If the images of Walt Disney are everywhere in our culture, so too is the music produced by the legendary film and animation company.
From Jiminy Cricket singing When You Wish Upon A Star in Pinocchio to Let It Go in Frozen, the Disney soundtrack has become the soundtrack of our lives in North America.
It’s even invading the halls of the National Arts Centre starting Thursday with a Pops performance called Disney in Concert: A Dream Is A Wish. The three concerts will feature songs from films such as The Little Mermaid, The Lion King, Beauty and the Beast, Aladdin and Cinderella.
But Disney’s influence is more than a couple of concerts. Not surprisingly it is a record of innovation, says Genevieve Bazinet, an adjunct professor at uOttawa’s School of Music who teaches a course on music and film. She’s also an expert on 16th century music but that’s a matter for another time.
Disney music takes a major step forward with Snow White and the Seven Dwarves which was released in 1934 in the midst of the Great Depression, Bazinet says.
Snow White was groundbreaking in that it was a full-length animated feature but it also involved the first release of a film soundtrack. Bazinet says that Snow White featured a “new way of using music in an animated film where it’s not just a performance number and it’s not just a dream sequence. In this case the music was part of the narrative framework of the film.
“It was not just singing a performance number but also singing in a ‘non-self aware’ situation. The characters are singing as a form of advancing the story, as a form of communication.”
The formula developed in the 1930s and it carried on in films such as Pinocchio and into today. in films such as The Little Mermaid and Beauty and the Beast with the musical baton passing from composers such as written by Frank Churchill and Leigh Harline ans the score was composed by Paul J. Smith and Leigh Harline to Alan Menken and his lyricists such as Howard Ashman, Tim Rice, Glenn Slater, Stephen Schwartz and David Zippel. Menken’s run with Disney was amazingly successful. He has won eight Oscars.
The Lion King represented another change for Disney, Bazinet says in that the company turned away from composers and lyricists and hired a popular recording artist Elton John who worked with Rice. They also hired, she noted, a non-animated feature film composer Hans Zimmer to do the orchestral writing.
The Lion King also rocketed the music to the top of the Billboard charts on the strength of John’s songs. In so doing, Bazinet says, Disney was treating it more like a feature film that happens to be animated. It also found a formula to mass appeal.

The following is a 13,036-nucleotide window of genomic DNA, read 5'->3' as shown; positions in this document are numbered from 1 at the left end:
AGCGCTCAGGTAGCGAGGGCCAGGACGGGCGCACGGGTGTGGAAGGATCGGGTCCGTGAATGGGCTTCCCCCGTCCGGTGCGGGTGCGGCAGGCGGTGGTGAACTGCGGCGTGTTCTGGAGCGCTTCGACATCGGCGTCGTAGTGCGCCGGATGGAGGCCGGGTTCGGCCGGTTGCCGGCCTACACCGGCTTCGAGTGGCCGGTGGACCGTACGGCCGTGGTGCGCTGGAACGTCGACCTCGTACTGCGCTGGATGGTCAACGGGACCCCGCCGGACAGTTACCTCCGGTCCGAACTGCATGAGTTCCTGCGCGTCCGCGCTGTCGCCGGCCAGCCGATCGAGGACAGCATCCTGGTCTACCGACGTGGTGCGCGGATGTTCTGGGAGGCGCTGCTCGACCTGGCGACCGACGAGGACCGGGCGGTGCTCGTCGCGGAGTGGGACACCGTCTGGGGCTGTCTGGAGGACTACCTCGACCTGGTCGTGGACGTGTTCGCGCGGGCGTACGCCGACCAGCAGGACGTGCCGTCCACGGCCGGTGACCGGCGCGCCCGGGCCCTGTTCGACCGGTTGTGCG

As a company, Disney has been innovative, Bazinet says.
“I think certainly by bringing in composers such as Hans Zimmer who is well known and respected for his Dark Knight trilogy along with all the work he has done with Christopher Nolan. This has elevated the Disney music component and the films.
“Older films were certainly competitive and appropriate for their era. For example, Bambi had a wonderful underscore that was in keeping with feature film orchestration and sound,” she said.
“My personal opinion is that the popularity of the Disney films is very much tied to the popularity of their music. The music is powerful and its message is far-reaching.”
That is a double-edged sword, she says. There is music that is racist for example in the film Dumbo the most obvious example is the Song of the Roustabouts.
“From a gender and racial perspective there is a lot to be cautious about,” Bazinet says, especially in the older films.
Mary Poppins, too, was a breakthrough film which combined a live feature with animation to form an award winning combination.
“I think it belongs in the great film musical tradition. It’s style was not classical but it wasn’t too trendy. It had an idyllic quality. For our western ears these songs are familiar. It capitalizes on classical music tradition. Linked to that familiar sound.”
She also believes it reflects, and may have helped accelerate, a general trend in society toward popular music rather than classical music, as perhaps reflected by Pops concerts.
But it’s not all bad new for classical fans and players, she says.
“There is a great quote by Zimmer that says that film music composers are one of the few groups who commission classical orchestral players on a regular basis.”
Walt Disney also delivered Fantasia a ground-breaking animated film that flows out of the music it presents from Beethoven to Stravinsky, all conducted by Leopold Stokowski and the Philadelphia Symphony Orchestra in 1940. In fact Disney supplied a click track so the animators could more properly time the movements of their characters to the music.
Bazinet says that when she saw it as a child in the 1990s, “it was fantastic and overwhelming.”
Hakuna Matata Disney fans.
Disney in Concert: A Dream Is A Wish
Where: Southam Hall
When: dec. 14-16 at 8 p.m.
Tickets and information: nac-cna.ca